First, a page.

I am currently sitting in my comfortable chair, counting down the hours until my beta-readers get back to me on my latest novel: Brash the Dragon Stars in: Brash the Dragon’s First Adventure. And with a title like that, it may be a bit surprising to learn that this novel does, in fact, star a dragon. I know, right?
You may be wondering: Why a dragon?
White men are really crappy about dealing with privilege.
(Also, dragons are cool.)
Let’s back up and give you some context. The novel is set in the far future. Atlantis has returned to our world—bringing with it magic, elves, dragons, dwarfs and an immense tidal wave that smashed the coastlines of the Atlantic rim and killed hundreds of millions of people. From the rubble has been rebuilt a new world order: The Federated States of America—a fascist organization of human supremacists who seek to rule the world under their iron boot heel. And into this world hatches Brashivalamapthorus. Or Brash, for short.
Brash, being a dragon hatchling, is an innocent character—but, he comes preloaded with a great number of powers and abilities. He’s a near perfect shapeshifter, he can teleport at will, he can regenerate from immense bodily damage, he has an innate reserve of magical energy that he can harness into casting powerful spells, he can breathe FIRE, he is super-strong, super-fast, and super adorable. And, because he is so powerful, Brash never has to actually grow up. He never has to get cynical or jaded or hardened because the reasons why people get cynical and jaded and hardened are to protect a vulnerable self from a world that will chew them up and spit them out.
Brash is able, due to his immense power, to simply walk through these dangers as if they don’t exist.
Brash. Is. Privileged.
And the story is implicitly and explicitly about Brash realizing that he is privileged—realizing that not everyone can fly, teleport, shapeshift, regenerate, and take anti-mech plasma cannon shots to the head. There’s a reason why: it’s that Brash is a genetically engineered creation of the very state that he is struggling against (don’t worry, this isn’t a twist—it’s revealed in the first chapter, if you know how to read), and there’s a reason why, at the climax of the novel, I have Brash taking a backseat to the cast of supporting characters. Who, I hasten to add, are all women of various minorities.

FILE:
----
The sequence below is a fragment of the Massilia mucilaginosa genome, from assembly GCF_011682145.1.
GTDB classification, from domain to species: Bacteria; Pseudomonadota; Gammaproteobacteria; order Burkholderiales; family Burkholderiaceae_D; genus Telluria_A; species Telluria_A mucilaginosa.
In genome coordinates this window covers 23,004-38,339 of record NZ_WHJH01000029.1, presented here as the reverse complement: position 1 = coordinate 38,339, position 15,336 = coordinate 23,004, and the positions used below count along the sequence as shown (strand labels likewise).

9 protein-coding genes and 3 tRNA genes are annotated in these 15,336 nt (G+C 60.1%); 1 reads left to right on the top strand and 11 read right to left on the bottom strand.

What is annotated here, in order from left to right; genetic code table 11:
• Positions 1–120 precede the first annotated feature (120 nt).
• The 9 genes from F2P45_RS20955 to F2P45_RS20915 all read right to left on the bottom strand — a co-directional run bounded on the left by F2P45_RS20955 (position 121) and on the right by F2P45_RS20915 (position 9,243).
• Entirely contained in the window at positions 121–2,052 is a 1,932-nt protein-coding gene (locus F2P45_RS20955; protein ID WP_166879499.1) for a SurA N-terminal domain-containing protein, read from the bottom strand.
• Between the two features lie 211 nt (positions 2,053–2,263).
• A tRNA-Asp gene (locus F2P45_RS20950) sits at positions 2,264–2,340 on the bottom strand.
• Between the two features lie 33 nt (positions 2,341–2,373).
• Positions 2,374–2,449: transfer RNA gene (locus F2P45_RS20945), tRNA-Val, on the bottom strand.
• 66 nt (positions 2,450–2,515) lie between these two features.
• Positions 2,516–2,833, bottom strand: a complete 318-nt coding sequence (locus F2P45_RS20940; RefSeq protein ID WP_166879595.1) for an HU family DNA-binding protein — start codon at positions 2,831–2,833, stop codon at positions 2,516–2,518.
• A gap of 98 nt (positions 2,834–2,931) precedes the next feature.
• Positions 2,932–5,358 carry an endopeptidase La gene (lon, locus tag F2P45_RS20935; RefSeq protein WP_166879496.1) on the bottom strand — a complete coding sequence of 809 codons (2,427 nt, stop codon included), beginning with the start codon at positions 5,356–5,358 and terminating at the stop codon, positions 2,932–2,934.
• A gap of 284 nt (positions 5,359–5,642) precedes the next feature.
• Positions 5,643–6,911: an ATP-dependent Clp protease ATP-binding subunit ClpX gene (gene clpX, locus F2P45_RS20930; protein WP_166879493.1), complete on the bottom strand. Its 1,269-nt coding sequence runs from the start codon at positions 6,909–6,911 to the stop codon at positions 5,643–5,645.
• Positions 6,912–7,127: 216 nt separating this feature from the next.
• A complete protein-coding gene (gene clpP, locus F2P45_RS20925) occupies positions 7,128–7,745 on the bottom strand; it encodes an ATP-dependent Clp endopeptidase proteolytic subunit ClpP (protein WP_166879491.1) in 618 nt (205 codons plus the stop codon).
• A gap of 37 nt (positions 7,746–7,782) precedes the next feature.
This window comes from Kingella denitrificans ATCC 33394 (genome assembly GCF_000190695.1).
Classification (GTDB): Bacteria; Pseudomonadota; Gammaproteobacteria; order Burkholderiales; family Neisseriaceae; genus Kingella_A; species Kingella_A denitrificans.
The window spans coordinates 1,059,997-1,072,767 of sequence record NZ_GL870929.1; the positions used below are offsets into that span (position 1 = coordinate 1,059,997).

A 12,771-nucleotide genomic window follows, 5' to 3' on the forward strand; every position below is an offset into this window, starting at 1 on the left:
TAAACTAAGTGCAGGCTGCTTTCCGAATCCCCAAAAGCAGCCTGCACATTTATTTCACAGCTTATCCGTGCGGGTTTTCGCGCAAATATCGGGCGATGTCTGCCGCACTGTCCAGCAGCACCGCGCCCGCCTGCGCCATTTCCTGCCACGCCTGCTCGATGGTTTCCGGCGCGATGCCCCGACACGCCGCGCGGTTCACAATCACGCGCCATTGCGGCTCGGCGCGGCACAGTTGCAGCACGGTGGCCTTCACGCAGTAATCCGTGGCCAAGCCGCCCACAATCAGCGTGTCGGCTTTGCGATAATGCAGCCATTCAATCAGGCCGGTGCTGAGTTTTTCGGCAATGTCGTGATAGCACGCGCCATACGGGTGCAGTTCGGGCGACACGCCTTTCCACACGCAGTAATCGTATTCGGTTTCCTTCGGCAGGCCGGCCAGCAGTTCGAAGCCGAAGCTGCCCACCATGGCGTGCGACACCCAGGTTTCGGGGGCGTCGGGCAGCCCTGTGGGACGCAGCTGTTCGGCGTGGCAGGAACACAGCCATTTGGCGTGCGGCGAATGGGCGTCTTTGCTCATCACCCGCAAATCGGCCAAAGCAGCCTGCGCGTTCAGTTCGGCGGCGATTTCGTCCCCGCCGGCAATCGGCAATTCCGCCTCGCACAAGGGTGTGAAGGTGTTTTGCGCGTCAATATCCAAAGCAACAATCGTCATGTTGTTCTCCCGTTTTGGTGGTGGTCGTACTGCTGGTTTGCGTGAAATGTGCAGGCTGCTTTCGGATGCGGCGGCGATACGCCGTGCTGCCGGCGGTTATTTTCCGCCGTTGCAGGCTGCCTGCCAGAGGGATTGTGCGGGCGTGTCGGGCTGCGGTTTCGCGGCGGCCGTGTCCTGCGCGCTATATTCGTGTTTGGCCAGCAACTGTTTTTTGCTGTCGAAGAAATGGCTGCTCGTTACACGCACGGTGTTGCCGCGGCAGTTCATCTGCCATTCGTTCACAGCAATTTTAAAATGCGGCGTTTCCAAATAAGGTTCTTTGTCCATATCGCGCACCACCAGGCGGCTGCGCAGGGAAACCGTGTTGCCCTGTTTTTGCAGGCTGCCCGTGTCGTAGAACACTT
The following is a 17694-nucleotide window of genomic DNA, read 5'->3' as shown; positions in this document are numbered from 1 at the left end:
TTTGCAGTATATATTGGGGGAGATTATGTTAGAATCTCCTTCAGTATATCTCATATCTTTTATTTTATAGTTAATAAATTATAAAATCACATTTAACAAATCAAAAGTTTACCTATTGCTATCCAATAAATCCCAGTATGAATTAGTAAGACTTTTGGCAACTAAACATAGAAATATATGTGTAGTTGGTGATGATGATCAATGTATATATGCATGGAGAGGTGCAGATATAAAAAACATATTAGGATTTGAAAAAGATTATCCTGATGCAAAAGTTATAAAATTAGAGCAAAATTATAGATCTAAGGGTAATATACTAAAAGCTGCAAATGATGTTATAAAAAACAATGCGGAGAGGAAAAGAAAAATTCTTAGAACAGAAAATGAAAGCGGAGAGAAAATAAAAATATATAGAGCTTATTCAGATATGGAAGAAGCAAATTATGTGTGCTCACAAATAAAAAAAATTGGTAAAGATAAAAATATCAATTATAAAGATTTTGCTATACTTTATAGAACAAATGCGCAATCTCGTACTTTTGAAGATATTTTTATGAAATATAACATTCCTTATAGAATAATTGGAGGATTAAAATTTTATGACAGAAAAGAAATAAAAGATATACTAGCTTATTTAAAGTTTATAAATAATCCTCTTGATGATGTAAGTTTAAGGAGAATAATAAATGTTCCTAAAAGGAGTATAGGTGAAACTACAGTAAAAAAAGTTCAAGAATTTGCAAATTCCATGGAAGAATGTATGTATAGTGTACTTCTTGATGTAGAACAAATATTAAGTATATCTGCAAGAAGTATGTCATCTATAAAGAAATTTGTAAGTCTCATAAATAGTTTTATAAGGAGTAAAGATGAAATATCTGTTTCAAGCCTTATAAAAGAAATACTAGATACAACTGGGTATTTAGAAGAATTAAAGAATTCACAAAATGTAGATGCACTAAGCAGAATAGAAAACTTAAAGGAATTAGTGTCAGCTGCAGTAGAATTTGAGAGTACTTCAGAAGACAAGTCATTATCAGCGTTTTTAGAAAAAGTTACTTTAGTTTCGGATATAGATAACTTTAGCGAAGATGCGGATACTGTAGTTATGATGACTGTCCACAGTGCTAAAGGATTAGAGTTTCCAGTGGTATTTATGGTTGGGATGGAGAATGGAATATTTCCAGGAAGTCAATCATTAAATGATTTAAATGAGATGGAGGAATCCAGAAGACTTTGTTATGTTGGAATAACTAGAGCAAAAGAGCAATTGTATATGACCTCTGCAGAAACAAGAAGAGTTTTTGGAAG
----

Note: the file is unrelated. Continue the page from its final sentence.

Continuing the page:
Though, this is the space-future, so they’re space minorities in the same way Brash’s privilege is space privilege. One is a magician, one is a paladin, one is a cyborg, and so on.
And there is also a reason why I had Brash’s privilege be something he was born with. He didn’t choose to be a dragon–in the same way a rich, white, straight cisgendered man chose to be born rich, white, straight, cisgendered and male. That’s a big source of plaintive whining that I hear from fellow rich, white cisgendered men, and something that always gets my eyes rolling so hard that they almost unscrew from their sockets and fly across the room. “Why are you judging us just because of how we were born?”
I should be slightly more sympathetic. It sucks to be judged for something you didn’t choose to be. But it also sucks to be stuck at the bottom of a systemic hierarchy of privilege that puts you in the “Other” category. It sucks to be implicitly excluded from the culture and government of your home nation-state. It sucks to be poor and have all the options in your life choked off than someone richer and more connected than you.
And that’s why at no point does Brash express unhappiness at his status as a weapon of mass destruction designed by an evil state of space-Nazis.
Instead, Brash does what everyone with privilege should do.
Firstly, he learns.
Secondly, he fights.
And thirdly, he knows when to let himself be kidnapped by the agents of the Empire, thrown in prison, and get heroically rescued by the badass sidekick characters while bringing down an evil Empire with cleverness.
So, in real life, if you have privilege, don’t whine about having it, and people being mean to you because of it. Do something. Get involved with politics. Use your money and your status as a protected individual to make noise and get upset. At the very least, speak up when someone tells a racist, sexist, or classicist joke. Oh, wait, no, at the very, very, VERY least, be educated about the world.
Because not everyone is a dragon.
But we all should be, one day.
About the Author
David Colby was born and grew up in a household and family so nice and wonderful that his early life was completely and utterly bereft of interesting drama beyond a single incident in high school when he slipped on some grass and damaged a very valuable sousaphone while trying to please his marching band instructor. To correct this, he took up writing and kept writing until he got halfway decent at it.
Currently laboring on works spanning science fiction, fantasy and all the bizarre fusions in between, David is publishing novels and short stories through Thinking Ink Press and Fiction Silicon Valley.